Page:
Holding Michel Martelly's Fondation Rose et Blanc and other NGO's Accountable
Corruption in the Haitian government has a long history. In 1922, Kelsey, a social scientist, described how Haitian officials used government contracts to build their own homes. He reported that material from the building of the National Palace also built a luxurious private home in Port-au-Prince1. Corruption in the Haitian government occurred with and without American support. The Duvalier regime, although reputed for corruption, was initially buttressed by the US. During the latter years of the Jean Claude Duvalier Regime, the US argued that corruption in the Haitian government was more than it could tolerate and decided that US aid to Haiti would be largely channeled to non-governmental agencies.Today, Transparency International ranks Haiti 146 out of 178 nations for its level of corruption2.Since 1995, the Dole Amendment has barred USAID from supporting the Haitian Government3.
Once the U.S. and other international donors made the decision to channel funds to NGO’s, influential Haitian politicians and business-people followed the money trail. Many left government to start NGO’s. There is no agreed upon definition of what constitutes a non-governmental organization (NGO). USAID defines them as: “ …a wide range of local organizations in countries which are recipients of U.S. foreign assistance.” 3 The government of Haiti defines an NGO as a “private, apolitical, not-for-profit institution or organization that pursues the objectives of development at the national, departmental, or communal level, and uses resources to realize them.” (Haitian Government Decree of September 14, 1989) 4.
Today, Haiti competes with India for the country with the most number of NGO’s per capita.Although some of these organizations have done wonderful works in Haiti, many have simply enriched their founders. Corrupt Haitian officials used to treat government as chwal papa, meaning their personal inheritance. Today the new chwal papa is the NGO. According to the Wall Street Journal, this year 70% of the international aid to Haiti will be channeled through NGO’s. The Wall Street Journal went on to say:
“Haiti is one of the world's most extreme examples of a country that both needs NGOs and has also, say critics, been held back by them. Called "the Republic of NGOs," Haiti is believed to have more aid groups per capita than any nation, perhaps as many as 10,000, according to the World Bank…Prime Minister Jean-Max Bellerive, says NGOs may account for as much as a quarter of Haiti's gross domestic product….Many of the NGOs are a world apart from the rest of Haiti, based in rented mansions in the affluent mountaintop Port-au-Prince suburb of Pétionville. Here, fleets of SUVs with stenciled initials of the organizations are constantly on the move.”2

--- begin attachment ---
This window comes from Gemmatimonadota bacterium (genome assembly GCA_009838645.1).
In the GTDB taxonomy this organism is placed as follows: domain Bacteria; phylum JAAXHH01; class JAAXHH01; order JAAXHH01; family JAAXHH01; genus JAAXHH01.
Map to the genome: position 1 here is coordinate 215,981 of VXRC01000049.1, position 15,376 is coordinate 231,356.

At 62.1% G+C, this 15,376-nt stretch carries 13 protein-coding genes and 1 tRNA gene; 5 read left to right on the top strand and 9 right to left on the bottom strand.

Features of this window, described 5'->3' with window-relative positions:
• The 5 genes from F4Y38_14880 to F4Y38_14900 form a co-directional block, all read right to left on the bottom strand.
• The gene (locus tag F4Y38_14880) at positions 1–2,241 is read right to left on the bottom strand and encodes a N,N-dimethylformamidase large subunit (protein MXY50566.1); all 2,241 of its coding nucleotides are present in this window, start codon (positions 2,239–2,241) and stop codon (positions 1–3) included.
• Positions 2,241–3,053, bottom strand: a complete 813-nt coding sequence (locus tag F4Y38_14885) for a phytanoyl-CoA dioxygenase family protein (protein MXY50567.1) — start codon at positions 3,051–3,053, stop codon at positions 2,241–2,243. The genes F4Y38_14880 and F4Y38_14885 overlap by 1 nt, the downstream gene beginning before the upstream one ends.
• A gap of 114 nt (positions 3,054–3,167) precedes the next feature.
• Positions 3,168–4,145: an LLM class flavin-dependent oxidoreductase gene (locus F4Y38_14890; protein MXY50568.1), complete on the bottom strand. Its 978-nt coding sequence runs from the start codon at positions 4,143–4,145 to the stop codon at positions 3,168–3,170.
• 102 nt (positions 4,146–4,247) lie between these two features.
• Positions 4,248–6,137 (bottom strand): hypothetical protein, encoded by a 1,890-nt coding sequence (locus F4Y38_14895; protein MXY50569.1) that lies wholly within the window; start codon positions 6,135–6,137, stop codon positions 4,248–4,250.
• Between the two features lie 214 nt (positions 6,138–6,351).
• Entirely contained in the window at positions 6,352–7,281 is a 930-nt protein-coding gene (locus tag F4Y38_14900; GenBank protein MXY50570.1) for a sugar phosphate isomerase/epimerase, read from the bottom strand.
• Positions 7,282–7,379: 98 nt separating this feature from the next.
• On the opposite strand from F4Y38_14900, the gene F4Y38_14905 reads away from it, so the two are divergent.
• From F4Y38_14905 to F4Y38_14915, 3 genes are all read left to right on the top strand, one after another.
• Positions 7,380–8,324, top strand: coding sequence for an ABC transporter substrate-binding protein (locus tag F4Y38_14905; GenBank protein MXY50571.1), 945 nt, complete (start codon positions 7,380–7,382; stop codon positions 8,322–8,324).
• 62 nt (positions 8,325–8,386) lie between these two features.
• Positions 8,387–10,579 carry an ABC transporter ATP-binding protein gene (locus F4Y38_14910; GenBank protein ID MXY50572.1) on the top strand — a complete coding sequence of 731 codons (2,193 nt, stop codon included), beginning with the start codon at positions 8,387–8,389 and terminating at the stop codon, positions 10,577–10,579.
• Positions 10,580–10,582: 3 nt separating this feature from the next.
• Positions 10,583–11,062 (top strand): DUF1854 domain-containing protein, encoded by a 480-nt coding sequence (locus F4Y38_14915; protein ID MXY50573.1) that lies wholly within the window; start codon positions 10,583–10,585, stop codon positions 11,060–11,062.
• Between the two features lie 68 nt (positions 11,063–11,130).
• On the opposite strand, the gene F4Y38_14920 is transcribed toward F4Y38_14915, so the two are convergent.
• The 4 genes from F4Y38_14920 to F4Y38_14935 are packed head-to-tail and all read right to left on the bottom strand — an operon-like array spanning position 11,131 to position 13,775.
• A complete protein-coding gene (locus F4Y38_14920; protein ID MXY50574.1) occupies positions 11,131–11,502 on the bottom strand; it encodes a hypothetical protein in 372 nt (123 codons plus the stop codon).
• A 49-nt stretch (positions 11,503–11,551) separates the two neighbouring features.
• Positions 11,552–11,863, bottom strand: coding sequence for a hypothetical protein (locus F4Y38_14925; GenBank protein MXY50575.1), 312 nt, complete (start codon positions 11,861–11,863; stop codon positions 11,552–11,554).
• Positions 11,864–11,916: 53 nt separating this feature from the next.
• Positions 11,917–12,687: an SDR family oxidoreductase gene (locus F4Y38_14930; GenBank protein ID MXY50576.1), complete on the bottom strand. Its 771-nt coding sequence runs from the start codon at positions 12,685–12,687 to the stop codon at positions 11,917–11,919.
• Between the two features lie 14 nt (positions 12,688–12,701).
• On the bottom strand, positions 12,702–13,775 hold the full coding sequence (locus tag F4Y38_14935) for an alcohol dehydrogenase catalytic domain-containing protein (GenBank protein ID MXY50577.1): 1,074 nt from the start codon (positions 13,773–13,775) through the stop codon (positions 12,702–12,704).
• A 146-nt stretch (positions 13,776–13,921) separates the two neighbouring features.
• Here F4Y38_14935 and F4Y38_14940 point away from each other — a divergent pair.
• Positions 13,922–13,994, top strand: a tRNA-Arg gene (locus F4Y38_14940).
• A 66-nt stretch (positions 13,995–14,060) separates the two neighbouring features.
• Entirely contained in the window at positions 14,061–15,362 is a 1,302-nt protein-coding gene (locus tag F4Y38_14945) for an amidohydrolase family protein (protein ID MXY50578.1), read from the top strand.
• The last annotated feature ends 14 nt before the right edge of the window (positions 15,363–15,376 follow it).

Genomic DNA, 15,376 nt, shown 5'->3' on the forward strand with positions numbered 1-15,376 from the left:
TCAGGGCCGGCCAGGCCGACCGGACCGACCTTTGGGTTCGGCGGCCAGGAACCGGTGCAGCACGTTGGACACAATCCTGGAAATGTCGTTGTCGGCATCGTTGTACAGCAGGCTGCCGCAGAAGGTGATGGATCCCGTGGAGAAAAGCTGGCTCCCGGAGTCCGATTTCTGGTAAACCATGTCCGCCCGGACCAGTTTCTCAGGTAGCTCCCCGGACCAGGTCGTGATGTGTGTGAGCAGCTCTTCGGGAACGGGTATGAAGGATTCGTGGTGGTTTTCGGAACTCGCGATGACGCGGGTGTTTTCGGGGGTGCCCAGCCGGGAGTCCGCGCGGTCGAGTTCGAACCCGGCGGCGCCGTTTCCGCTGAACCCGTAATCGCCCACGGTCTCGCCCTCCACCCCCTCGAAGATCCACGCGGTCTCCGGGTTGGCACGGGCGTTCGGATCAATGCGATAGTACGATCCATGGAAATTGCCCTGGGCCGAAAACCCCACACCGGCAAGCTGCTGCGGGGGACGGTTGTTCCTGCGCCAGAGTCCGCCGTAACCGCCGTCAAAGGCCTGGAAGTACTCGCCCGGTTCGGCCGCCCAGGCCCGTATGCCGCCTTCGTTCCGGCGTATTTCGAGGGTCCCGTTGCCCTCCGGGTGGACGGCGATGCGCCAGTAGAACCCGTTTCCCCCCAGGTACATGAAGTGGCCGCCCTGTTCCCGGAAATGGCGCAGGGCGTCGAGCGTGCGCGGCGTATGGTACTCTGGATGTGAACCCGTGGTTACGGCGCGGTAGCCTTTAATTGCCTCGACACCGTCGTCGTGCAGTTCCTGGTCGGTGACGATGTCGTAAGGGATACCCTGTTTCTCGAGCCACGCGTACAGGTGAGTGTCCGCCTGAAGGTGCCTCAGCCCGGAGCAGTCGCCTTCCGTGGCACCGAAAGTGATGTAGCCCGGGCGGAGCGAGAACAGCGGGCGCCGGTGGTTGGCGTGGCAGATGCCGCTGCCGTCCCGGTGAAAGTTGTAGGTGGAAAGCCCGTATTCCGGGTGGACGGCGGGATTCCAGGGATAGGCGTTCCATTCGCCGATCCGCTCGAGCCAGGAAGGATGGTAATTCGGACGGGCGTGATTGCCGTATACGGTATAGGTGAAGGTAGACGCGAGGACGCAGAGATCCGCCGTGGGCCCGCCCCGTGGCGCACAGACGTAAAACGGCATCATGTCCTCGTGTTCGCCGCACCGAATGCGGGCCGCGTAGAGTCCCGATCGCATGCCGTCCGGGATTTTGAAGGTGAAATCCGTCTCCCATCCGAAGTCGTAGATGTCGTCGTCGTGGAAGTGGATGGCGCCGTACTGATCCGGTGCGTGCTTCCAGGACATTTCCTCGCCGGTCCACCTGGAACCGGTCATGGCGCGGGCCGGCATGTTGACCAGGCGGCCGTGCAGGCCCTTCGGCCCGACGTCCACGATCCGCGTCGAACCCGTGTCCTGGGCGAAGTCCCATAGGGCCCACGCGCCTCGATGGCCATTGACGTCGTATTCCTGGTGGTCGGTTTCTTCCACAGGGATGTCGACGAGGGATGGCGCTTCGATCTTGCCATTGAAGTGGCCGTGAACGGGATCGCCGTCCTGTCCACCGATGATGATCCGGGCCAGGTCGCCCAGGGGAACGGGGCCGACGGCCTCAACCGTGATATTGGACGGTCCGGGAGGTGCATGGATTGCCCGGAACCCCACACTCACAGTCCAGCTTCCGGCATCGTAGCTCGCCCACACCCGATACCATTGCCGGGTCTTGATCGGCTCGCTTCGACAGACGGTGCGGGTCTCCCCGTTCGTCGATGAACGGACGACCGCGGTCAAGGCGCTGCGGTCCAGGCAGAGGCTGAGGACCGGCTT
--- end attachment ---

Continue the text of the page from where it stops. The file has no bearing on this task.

Because of the overall catastrophic failure of NGO’s, numerous activists have called for transparency in the expenditure of money collected supposedly for the Haitian people.In other words, it is the people’s right to know what amount of money was collected in their names and how that money was spent.The public cannot judge how socially responsible an NGO is if essential information for making that decision is withheld from the NGO’s website.The rampant poverty in Haiti offers abundant photo-ops for self-promotion.Pictures of people playing with kids, clothing them, and feeding them may be well intentioned; however they can also deflect attention from corruption within an NGO.
To evaluate an NGO, one needs full disclosure of its budget.A responsible NGO should outline its source of funding. It should clearly show its salary structure and show what percentage of money collected is spent on the people in whose name money was collected. It is imperative that the public have access to this information. NGO’s do not give from their hearts. They are organizations/businesses that give from public funds. As such, they have a fiscal responsibility to the public. According to the World Bank, between 1992 and 1994, NGO’s in Haiti received 100 million dollars.3 The people who run NGO’s need to reveal their organization’s budget so that the ratio of money spent on employee salaries and on social services can be known. This will facilitate the public in determining whether or not funds have been diverted.
Michel Martelly’s Fondation Rose et Blanc’s website shows lots of pictures of the candidate doing social service. It reveals the name of donors and of volunteers, but it makes no mention of the amount of funds received. The organization’s budget is not publishedand there is no way of knowing how much of the money collected was actually spent on projects for which it was collected5.The lack of transparency here is alarming considering that Michel Martelly may soon have control of the Haitian national budget. In addition,Michel Martelly has been campaigning and using the activities of Fondation Rose et Blanc to win public sympathy. His actions may be in violation of Haitian law requiring NGO’s to be apolitical4.
We the Haitian people, must demand transparency from our NGO’s and from our government; otherwise they will leave us in the dark and bankrupt. Both Manigat and Martelly need to tell us how their government will control the NGO’s in Haiti, particularly because many tend to be arms of foreign government destroying the Haitian economy to the benefit of the donor nations. This is the case with “diri Mayami” whose distribution in the country has been facilitated by some NGO’s.Such activity may be particularly difficult for Martelly who used his popularity to promote Diri Tchako , a brand of diri Mayami.
1. 1.Caul Kelsey Ph.D. The American Intervention in Haiti and the Dominican Republic.Annals of the American Academy of Political and Social Science. Philadelphia, March, 1922
2. 2. Jose De Cordoba. Aid Spawns Backlash in Haiti. Wall Street Journal, November 10th, 2010